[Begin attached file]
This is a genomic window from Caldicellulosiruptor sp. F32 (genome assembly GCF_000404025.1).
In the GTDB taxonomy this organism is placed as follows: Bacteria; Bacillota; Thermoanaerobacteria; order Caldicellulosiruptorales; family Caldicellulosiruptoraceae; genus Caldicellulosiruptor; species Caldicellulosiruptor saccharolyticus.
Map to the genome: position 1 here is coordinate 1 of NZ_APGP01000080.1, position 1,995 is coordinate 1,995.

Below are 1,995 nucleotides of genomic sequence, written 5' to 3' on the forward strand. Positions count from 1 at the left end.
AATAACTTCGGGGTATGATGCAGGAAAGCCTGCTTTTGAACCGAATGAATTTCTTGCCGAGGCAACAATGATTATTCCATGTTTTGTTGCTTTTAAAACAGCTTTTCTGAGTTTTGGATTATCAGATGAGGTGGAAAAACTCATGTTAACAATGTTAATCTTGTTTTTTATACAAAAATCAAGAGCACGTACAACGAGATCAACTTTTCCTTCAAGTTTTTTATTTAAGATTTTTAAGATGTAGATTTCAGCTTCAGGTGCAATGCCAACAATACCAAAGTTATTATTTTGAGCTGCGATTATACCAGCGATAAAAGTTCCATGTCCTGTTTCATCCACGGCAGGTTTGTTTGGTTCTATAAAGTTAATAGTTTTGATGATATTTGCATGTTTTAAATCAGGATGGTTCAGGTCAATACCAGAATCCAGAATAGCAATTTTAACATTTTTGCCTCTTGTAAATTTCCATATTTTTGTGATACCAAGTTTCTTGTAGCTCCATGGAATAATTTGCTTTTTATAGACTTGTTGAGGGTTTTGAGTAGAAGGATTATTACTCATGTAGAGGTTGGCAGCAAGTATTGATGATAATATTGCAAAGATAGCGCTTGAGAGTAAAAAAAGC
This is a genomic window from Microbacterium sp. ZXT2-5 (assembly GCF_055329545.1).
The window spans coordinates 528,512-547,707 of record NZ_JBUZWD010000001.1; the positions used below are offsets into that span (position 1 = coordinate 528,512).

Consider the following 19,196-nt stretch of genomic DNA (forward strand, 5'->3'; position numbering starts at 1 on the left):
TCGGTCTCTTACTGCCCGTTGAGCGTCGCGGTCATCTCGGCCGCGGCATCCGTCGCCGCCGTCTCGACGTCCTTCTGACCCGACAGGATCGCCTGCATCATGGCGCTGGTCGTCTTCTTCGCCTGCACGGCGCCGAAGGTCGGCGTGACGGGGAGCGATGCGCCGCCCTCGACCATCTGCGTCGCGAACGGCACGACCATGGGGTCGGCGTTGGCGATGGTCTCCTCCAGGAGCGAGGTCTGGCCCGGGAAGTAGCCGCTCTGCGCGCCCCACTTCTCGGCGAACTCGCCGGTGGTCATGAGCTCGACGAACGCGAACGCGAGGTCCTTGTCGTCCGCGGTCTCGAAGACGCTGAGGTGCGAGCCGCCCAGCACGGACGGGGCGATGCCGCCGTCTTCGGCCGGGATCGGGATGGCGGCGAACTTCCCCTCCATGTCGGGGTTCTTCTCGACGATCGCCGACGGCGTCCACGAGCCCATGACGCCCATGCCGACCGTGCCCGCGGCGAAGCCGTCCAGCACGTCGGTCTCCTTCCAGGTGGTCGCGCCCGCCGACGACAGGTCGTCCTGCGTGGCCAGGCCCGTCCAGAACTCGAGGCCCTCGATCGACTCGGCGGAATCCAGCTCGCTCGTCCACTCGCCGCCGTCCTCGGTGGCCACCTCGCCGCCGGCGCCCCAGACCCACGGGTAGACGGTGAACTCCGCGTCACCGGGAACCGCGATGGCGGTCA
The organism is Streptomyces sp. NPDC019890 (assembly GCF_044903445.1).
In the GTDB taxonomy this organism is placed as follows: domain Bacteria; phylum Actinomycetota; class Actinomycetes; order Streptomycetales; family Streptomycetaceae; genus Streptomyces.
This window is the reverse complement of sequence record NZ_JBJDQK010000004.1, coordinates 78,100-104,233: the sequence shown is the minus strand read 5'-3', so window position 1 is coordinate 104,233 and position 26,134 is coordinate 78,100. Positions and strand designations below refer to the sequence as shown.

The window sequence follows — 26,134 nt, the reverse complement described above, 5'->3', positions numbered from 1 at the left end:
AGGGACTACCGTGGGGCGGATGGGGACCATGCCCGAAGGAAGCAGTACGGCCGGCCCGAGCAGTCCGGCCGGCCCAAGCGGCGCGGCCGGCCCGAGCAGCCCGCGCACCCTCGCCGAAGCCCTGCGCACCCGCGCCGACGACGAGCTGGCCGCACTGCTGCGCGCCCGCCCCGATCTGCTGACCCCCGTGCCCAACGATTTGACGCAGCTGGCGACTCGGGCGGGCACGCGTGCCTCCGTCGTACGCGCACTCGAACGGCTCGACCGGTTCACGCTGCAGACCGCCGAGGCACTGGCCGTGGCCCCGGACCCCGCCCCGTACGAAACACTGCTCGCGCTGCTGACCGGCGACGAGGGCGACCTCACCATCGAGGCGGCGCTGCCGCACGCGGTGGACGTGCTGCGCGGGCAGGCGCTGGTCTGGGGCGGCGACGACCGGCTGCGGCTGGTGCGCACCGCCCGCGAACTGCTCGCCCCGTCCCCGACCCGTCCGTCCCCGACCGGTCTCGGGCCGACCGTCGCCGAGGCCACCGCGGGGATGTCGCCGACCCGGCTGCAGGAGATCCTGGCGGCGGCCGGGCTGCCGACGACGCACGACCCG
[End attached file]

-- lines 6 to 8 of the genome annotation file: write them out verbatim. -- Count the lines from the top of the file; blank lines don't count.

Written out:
This is a genomic window from Microbacterium sp. ZXT2-5 (assembly GCF_055329545.1).
The window spans coordinates 528,512-547,707 of record NZ_JBUZWD010000001.1; the positions used below are offsets into that span (position 1 = coordinate 528,512).

Consider the following 19,196-nt stretch of genomic DNA (forward strand, 5'->3'; position numbering starts at 1 on the left):